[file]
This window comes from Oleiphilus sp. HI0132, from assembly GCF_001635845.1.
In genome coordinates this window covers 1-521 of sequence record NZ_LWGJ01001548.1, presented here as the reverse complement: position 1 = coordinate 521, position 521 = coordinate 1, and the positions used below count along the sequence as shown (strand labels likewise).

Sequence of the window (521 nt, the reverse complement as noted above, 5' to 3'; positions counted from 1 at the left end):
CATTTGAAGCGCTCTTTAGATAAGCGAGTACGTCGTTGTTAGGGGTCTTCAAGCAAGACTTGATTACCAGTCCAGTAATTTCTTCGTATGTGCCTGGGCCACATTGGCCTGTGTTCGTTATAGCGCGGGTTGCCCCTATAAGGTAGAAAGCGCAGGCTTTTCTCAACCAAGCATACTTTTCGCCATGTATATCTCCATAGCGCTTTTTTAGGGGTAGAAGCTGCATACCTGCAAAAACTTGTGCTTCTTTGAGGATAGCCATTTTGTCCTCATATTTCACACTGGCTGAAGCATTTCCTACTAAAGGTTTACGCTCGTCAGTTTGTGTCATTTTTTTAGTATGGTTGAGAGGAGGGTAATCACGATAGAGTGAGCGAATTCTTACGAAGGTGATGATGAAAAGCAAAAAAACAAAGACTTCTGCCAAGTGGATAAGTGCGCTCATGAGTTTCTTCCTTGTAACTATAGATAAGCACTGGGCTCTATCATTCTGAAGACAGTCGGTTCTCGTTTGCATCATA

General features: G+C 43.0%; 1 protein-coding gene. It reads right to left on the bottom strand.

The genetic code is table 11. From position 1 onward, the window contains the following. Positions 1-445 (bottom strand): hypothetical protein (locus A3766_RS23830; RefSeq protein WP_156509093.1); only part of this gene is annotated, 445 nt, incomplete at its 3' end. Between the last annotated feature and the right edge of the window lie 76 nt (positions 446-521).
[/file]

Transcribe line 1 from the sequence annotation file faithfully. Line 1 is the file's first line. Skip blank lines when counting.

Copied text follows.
This window comes from Oleiphilus sp. HI0132, from assembly GCF_001635845.1.